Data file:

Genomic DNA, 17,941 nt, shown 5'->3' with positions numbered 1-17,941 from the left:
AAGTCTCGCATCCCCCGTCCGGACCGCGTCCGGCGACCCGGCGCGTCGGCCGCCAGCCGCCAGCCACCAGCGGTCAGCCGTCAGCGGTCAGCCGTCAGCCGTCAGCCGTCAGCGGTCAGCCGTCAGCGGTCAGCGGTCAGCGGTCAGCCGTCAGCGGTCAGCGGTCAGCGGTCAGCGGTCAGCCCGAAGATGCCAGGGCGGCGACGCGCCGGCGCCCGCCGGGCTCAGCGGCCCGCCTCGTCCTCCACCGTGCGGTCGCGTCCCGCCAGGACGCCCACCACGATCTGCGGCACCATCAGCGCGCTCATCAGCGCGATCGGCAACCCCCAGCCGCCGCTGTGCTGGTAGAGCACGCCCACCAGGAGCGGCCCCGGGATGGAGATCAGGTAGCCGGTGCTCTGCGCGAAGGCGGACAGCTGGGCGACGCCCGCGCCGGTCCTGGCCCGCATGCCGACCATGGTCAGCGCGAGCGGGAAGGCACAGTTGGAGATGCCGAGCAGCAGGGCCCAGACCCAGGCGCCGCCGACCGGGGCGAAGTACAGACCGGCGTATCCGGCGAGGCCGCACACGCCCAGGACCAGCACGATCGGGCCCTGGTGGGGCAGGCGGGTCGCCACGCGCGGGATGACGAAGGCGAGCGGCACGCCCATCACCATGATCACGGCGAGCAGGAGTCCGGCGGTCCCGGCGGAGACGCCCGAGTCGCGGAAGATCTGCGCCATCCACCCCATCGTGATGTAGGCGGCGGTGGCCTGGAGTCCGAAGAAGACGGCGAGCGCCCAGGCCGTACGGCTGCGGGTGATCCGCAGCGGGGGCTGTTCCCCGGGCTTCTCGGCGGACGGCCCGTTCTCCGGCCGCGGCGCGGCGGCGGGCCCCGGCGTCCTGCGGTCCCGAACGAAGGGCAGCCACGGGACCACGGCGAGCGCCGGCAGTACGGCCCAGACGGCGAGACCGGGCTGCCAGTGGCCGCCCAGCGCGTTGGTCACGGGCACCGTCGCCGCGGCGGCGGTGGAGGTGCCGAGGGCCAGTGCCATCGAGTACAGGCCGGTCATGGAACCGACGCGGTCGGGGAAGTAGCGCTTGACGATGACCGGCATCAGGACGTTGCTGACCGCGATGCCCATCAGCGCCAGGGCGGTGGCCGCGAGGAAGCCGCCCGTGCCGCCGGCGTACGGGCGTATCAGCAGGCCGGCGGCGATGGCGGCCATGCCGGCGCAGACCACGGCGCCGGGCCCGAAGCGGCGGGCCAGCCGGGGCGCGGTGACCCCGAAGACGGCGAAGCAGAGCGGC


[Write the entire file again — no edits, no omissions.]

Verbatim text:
Genomic DNA, 17,941 nt, shown 5'->3' with positions numbered 1-17,941 from the left:
AAGTCTCGCATCCCCCGTCCGGACCGCGTCCGGCGACCCGGCGCGTCGGCCGCCAGCCGCCAGCCACCAGCGGTCAGCCGTCAGCGGTCAGCCGTCAGCCGTCAGCCGTCAGCGGTCAGCCGTCAGCGGTCAGCGGTCAGCGGTCAGCCGTCAGCGGTCAGCGGTCAGCGGTCAGCGGTCAGCCCGAAGATGCCAGGGCGGCGACGCGCCGGCGCCCGCCGGGCTCAGCGGCCCGCCTCGTCCTCCACCGTGCGGTCGCGTCCCGCCAGGACGCCCACCACGATCTGCGGCACCATCAGCGCGCTCATCAGCGCGATCGGCAACCCCCAGCCGCCGCTGTGCTGGTAGAGCACGCCCACCAGGAGCGGCCCCGGGATGGAGATCAGGTAGCCGGTGCTCTGCGCGAAGGCGGACAGCTGGGCGACGCCCGCGCCGGTCCTGGCCCGCATGCCGACCATGGTCAGCGCGAGCGGGAAGGCACAGTTGGAGATGCCGAGCAGCAGGGCCCAGACCCAGGCGCCGCCGACCGGGGCGAAGTACAGACCGGCGTATCCGGCGAGGCCGCACACGCCCAGGACCAGCACGATCGGGCCCTGGTGGGGCAGGCGGGTCGCCACGCGCGGGATGACGAAGGCGAGCGGCACGCCCATCACCATGATCACGGCGAGCAGGAGTCCGGCGGTCCCGGCGGAGACGCCCGAGTCGCGGAAGATCTGCGCCATCCACCCCATCGTGATGTAGGCGGCGGTGGCCTGGAGTCCGAAGAAGACGGCGAGCGCCCAGGCCGTACGGCTGCGGGTGATCCGCAGCGGGGGCTGTTCCCCGGGCTTCTCGGCGGACGGCCCGTTCTCCGGCCGCGGCGCGGCGGCGGGCCCCGGCGTCCTGCGGTCCCGAACGAAGGGCAGCCACGGGACCACGGCGAGCGCCGGCAGTACGGCCCAGACGGCGAGACCGGGCTGCCAGTGGCCGCCCAGCGCGTTGGTCACGGGCACCGTCGCCGCGGCGGCGGTGGAGGTGCCGAGGGCCAGTGCCATCGAGTACAGGCCGGTCATGGAACCGACGCGGTCGGGGAAGTAGCGCTTGACGATGACCGGCATCAGGACGTTGCTGACCGCGATGCCCATCAGCGCCAGGGCGGTGGCCGCGAGGAAGCCGCCCGTGCCGCCGGCGTACGGGCGTATCAGCAGGCCGGCGGCGATGGCGGCCATGCCGGCGCAGACCACGGCGCCGGGCCCGAAGCGGCGGGCCAGCCGGGGCGCGGTGACCCCGAAGACGGCGAAGCAGAGCGGC